They say Syria is in the middle of a civil war.

Now what on Earth is that?

There are two answers to that question, a broader and a narrower one:

Linguists tend to favor a balanced approach:
“A war between opposing groups of citizens of the same country”

‘Political scientists’ tend to favor the established power:
“Armed conflict between a government and another group from within the same country.”

Scholars tend to favor precision while preserving the bias towards what is perceived as being “the established order”:
“A civil war” is “an armed conflict that meets the following criteria:
a) the war has caused more than 1,000 battle deaths
b) the war represented a challenge to the sovereignty of an internationally recognized state
c) the war occurred within the recognized boundary of that state
d) the war involved the state as one of the principal combatants
e) the rebels were able to mount an organized military opposition to the state and to inflict significant casualties on the state.”

Now it is easier to understand those who favor Bashar al Assad: they are people who need to preserve, sometimes at all costs, the status-quo. In Syria or at home.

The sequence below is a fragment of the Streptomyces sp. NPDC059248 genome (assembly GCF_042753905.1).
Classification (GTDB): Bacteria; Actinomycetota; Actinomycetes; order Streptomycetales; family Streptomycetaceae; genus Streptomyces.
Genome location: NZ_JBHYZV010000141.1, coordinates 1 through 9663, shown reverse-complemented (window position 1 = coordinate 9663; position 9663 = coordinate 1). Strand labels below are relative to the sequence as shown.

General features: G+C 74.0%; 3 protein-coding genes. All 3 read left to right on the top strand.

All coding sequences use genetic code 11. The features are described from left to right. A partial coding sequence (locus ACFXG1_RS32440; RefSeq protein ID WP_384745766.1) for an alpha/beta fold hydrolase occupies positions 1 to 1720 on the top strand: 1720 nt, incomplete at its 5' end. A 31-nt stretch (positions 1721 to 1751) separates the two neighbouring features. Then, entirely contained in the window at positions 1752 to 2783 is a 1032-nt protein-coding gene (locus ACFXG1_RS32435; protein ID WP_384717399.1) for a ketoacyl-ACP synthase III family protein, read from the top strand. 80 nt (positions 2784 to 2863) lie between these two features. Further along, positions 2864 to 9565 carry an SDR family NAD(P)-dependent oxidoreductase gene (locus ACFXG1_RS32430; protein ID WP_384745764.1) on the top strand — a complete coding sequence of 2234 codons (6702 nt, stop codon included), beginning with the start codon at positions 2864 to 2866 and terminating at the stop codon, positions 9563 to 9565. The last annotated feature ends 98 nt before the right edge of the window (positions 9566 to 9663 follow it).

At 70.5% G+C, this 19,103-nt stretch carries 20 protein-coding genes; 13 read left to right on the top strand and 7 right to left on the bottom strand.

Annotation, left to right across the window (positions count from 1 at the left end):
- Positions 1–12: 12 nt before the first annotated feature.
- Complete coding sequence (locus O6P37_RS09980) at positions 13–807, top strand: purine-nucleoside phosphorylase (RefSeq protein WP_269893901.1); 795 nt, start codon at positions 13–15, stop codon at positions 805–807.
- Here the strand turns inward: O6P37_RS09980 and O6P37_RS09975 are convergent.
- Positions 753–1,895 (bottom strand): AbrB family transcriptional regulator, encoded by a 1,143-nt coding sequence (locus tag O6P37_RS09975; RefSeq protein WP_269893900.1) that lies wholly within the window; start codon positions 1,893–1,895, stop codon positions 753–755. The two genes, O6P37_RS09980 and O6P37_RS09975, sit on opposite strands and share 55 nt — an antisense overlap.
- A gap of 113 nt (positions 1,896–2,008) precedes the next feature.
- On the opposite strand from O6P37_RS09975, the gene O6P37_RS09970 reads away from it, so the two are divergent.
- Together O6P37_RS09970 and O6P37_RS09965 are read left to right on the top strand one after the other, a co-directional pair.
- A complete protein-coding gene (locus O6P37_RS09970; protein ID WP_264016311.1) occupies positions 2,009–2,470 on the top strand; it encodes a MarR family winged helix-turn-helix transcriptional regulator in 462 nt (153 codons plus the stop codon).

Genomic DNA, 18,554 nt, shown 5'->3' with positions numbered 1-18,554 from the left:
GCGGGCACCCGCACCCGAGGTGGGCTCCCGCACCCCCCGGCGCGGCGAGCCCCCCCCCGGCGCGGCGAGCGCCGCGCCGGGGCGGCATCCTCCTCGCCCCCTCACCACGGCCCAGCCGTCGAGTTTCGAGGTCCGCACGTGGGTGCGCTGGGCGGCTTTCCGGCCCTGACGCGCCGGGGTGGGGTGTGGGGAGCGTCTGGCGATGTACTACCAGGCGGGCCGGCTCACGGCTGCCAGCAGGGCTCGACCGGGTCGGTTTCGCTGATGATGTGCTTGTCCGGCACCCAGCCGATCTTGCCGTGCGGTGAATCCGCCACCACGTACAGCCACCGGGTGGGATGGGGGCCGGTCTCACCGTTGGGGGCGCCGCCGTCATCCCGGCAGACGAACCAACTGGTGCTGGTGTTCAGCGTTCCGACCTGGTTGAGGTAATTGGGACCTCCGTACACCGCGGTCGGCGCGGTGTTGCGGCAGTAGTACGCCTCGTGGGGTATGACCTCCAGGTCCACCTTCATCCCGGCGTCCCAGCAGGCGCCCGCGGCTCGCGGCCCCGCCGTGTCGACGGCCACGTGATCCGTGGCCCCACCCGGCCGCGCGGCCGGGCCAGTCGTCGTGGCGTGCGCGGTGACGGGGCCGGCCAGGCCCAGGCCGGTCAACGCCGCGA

Now lets examine the idea of the nation. Here we also find a lot of definitions, some of them rather scholar and springing from different starting points: common ethnicity, common culture, the use of a certain territory, etc. Another line of thinking starts from the workings of a nation and proposes a different approach: “a large body of people, associated with a particular territory, that is sufficiently conscious of its unity to seek or to possess a government peculiarly its own”. The implications of this definition include the fact that the members of a nation get along themselves good enough as to participate peacefully in the political process.

 
And this is the very point where my mind starts to melt. Or to blow up.
“Civility is claiming and caring for one’s identity, needs and beliefs without degrading someone else’s in the process.”
Exactly the kind of behavior one would expect inside a nation in working order, right?
Then again: “Civil war?”
Armed conflict with at least 1000 “battle deaths” fought between “opposing groups of citizens of the same country”, one of the groups claiming to represent the “government” and all this in the name of not “degrading” the “identity, needs and beliefs” of the other side?

Wouldn’t be simpler to accept that the waring parties no longer constitute a nation?